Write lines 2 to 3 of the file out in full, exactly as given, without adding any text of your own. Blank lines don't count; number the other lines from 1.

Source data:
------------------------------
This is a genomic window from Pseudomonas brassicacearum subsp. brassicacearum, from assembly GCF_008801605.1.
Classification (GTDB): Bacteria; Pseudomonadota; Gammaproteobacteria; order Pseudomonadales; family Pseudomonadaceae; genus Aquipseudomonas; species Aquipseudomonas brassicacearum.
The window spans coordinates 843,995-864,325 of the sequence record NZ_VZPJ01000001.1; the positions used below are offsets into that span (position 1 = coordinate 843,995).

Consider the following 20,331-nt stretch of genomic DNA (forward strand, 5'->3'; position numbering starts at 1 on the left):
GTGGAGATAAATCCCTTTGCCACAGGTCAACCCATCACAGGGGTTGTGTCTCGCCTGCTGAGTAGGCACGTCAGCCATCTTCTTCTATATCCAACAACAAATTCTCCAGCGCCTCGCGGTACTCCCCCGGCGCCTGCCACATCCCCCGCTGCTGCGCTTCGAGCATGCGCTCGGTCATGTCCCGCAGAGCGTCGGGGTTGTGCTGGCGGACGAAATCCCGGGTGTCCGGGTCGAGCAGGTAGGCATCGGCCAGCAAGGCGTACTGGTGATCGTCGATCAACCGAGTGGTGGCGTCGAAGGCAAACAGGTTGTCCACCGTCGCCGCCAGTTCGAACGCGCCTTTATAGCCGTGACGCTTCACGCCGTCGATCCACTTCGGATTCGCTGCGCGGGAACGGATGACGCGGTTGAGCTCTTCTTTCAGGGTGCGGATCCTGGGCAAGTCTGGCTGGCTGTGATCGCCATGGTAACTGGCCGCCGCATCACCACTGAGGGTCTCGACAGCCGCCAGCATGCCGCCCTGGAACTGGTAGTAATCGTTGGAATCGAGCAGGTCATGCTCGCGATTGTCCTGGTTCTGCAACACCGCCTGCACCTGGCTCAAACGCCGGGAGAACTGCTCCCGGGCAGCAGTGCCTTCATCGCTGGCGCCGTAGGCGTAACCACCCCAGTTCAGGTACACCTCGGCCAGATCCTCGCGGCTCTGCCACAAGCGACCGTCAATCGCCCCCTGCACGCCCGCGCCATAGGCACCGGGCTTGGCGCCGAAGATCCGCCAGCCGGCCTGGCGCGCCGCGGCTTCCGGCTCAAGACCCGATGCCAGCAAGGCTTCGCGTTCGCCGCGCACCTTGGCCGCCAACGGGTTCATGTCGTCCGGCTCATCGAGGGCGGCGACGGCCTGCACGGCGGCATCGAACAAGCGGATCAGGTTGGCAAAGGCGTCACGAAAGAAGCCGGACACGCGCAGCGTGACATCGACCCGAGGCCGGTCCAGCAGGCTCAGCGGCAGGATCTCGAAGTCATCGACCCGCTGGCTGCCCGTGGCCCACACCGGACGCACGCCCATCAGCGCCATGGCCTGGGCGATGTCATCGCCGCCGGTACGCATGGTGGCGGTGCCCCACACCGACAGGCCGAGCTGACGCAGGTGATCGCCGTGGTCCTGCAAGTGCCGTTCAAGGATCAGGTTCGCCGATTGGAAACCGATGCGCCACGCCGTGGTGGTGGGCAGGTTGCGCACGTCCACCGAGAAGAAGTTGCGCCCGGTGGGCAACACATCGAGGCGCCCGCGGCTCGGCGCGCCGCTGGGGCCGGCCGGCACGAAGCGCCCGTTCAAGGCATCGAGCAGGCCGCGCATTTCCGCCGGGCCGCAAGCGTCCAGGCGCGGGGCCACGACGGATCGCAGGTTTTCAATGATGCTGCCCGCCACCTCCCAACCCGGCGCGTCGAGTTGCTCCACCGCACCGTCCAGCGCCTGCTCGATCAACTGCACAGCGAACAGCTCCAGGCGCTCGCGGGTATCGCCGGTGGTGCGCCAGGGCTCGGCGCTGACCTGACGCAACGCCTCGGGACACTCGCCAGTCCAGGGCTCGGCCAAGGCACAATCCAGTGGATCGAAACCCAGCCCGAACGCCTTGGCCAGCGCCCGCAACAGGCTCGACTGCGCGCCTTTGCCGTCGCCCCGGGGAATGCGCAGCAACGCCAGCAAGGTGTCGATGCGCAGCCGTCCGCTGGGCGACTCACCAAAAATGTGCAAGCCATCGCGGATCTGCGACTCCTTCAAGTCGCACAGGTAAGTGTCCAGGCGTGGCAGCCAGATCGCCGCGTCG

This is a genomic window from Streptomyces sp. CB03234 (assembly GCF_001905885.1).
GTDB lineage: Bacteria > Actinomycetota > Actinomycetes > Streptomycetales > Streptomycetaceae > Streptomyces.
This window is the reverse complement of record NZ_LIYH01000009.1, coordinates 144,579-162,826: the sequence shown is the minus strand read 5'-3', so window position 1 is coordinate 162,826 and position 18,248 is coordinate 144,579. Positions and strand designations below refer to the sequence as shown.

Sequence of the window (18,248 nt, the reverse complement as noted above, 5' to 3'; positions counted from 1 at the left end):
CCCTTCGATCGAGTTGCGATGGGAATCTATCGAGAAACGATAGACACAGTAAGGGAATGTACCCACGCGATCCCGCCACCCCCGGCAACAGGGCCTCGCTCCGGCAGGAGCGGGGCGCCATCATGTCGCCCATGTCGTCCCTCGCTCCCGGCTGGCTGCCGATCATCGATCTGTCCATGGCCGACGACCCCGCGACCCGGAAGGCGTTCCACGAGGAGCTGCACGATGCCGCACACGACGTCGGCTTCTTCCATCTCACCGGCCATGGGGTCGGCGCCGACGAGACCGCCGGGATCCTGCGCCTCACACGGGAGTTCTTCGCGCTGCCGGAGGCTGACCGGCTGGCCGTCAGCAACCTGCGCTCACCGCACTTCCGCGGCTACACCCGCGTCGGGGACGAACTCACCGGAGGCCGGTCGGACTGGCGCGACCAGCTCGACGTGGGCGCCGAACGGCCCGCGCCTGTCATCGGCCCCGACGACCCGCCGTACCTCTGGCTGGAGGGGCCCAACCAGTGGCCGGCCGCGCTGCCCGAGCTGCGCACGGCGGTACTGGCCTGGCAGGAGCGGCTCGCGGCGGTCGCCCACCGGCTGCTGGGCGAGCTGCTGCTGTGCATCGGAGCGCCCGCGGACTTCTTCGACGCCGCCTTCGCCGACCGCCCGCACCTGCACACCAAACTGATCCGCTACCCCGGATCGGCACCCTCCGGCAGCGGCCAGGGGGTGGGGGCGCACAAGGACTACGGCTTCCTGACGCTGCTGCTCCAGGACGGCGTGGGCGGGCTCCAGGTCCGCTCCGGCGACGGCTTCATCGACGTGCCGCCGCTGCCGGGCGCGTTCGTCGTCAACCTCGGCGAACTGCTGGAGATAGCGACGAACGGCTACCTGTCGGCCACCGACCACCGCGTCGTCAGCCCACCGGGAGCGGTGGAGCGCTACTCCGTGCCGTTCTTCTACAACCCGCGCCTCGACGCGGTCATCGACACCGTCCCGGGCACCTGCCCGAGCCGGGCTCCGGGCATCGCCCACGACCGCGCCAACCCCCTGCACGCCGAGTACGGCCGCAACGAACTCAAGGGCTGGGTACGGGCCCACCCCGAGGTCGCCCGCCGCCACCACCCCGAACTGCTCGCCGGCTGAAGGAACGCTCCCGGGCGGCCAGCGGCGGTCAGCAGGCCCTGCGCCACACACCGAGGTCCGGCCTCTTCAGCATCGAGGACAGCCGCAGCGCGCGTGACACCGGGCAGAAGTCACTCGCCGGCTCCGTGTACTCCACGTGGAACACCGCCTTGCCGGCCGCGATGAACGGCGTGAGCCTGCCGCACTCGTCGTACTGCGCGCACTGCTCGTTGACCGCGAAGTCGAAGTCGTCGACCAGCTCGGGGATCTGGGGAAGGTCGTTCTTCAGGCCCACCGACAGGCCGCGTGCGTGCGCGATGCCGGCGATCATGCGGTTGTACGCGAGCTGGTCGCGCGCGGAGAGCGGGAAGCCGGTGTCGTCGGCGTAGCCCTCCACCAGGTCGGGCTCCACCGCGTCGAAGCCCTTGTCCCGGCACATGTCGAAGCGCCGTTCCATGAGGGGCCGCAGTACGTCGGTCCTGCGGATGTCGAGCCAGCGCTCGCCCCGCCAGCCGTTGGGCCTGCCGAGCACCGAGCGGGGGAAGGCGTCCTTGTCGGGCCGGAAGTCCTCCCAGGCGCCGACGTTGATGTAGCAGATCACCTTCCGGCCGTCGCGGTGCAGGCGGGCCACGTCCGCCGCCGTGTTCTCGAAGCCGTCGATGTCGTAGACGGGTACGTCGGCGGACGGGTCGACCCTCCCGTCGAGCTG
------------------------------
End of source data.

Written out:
Classification (GTDB): Bacteria; Pseudomonadota; Gammaproteobacteria; order Pseudomonadales; family Pseudomonadaceae; genus Aquipseudomonas; species Aquipseudomonas brassicacearum.
The window spans coordinates 843,995-864,325 of the sequence record NZ_VZPJ01000001.1; the positions used below are offsets into that span (position 1 = coordinate 843,995).